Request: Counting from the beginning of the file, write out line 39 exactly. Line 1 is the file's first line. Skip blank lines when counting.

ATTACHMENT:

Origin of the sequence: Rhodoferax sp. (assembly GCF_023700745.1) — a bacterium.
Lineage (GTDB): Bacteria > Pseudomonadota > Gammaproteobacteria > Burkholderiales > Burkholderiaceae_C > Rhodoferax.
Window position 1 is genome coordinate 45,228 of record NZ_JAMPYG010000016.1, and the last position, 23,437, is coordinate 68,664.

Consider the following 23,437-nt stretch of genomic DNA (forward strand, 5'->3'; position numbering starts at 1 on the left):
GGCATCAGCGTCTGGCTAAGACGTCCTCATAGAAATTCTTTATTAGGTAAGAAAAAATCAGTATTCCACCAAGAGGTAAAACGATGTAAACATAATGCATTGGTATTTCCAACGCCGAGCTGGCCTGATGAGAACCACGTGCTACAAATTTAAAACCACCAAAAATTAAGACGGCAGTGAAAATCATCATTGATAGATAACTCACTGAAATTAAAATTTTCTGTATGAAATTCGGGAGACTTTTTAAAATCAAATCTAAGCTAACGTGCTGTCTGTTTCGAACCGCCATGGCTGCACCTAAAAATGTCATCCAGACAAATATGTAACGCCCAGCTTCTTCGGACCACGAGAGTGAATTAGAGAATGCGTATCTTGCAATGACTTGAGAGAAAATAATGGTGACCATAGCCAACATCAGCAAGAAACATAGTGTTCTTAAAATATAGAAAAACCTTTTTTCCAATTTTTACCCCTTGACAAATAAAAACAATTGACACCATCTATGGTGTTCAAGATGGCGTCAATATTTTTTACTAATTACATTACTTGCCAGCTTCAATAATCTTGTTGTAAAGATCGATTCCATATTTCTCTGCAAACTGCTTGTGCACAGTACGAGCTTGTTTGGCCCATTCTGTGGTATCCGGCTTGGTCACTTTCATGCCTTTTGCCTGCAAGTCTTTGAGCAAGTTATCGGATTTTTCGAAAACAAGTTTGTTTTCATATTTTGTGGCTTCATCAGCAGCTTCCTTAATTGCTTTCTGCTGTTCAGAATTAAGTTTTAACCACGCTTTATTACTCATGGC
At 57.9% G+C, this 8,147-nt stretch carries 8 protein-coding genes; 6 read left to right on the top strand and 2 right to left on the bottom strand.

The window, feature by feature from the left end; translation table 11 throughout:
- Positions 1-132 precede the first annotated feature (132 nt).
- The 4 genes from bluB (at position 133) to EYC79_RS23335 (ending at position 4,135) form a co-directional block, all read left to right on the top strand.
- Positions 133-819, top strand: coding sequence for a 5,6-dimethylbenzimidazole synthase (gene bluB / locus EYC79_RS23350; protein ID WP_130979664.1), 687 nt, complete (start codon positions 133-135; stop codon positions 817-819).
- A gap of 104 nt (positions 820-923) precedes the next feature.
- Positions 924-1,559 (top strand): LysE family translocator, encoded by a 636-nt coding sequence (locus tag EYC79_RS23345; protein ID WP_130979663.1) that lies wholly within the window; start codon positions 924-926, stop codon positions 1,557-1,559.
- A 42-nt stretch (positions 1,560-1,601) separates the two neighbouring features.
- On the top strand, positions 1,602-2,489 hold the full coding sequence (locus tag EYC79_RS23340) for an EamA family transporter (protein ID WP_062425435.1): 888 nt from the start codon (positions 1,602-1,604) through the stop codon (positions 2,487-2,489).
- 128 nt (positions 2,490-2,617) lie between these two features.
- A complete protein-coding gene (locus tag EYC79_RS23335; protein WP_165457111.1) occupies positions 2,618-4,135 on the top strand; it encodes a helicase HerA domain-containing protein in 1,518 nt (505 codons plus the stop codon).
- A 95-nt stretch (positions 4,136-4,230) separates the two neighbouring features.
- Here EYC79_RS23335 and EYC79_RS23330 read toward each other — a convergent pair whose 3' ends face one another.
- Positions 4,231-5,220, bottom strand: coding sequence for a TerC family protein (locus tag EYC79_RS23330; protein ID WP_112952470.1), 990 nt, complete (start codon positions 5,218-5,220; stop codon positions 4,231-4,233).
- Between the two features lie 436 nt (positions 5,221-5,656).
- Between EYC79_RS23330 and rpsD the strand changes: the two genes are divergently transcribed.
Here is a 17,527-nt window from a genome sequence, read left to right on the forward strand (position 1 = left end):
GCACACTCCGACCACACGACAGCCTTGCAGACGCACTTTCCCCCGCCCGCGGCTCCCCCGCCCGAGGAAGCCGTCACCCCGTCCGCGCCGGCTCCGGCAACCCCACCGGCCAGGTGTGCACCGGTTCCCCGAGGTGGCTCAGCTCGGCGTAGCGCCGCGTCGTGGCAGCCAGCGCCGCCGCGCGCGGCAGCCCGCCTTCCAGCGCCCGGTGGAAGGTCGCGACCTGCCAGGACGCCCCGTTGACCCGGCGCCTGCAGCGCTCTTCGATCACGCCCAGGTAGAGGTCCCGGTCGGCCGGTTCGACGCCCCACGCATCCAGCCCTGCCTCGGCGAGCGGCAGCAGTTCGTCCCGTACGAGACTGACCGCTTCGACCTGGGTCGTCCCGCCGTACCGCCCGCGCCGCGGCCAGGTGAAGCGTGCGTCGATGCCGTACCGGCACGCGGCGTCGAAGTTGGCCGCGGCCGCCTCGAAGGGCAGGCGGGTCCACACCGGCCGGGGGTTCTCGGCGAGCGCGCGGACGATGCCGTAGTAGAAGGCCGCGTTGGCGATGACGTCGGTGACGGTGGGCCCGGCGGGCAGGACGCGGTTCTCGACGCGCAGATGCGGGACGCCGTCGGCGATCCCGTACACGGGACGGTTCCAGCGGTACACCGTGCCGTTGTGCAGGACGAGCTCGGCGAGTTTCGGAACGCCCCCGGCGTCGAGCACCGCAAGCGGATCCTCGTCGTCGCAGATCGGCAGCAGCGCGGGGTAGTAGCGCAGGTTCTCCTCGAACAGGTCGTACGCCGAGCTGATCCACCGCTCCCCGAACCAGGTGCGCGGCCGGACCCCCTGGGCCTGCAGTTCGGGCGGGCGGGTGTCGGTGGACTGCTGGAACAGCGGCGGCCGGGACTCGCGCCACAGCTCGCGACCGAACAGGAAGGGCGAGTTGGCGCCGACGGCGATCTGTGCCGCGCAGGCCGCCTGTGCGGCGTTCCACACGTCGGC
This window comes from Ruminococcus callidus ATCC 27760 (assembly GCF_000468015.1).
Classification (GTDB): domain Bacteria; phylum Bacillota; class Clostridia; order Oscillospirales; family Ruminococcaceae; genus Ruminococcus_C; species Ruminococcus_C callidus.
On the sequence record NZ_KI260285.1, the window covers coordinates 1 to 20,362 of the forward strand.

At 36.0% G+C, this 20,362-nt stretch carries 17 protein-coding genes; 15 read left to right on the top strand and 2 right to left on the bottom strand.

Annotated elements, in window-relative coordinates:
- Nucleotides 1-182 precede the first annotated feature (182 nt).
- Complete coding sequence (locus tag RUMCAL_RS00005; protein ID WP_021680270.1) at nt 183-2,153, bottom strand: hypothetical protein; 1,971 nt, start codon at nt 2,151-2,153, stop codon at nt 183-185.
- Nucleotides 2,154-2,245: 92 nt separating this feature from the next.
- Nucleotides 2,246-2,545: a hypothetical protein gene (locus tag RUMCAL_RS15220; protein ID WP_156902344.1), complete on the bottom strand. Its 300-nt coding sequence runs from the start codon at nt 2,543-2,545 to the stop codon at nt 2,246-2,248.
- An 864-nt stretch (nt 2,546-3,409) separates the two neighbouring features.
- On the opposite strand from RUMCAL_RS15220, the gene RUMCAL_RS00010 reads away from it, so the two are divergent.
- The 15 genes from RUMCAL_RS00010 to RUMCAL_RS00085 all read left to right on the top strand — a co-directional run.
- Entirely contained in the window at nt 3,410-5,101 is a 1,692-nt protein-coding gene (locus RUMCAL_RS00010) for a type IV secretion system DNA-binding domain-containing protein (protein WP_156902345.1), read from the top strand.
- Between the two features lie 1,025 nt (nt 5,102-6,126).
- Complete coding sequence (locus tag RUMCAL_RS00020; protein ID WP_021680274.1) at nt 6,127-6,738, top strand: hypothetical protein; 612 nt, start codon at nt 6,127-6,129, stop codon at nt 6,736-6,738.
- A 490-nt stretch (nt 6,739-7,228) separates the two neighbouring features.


- A 490-nt stretch (nt 6,739-7,228) separates the two neighbouring features.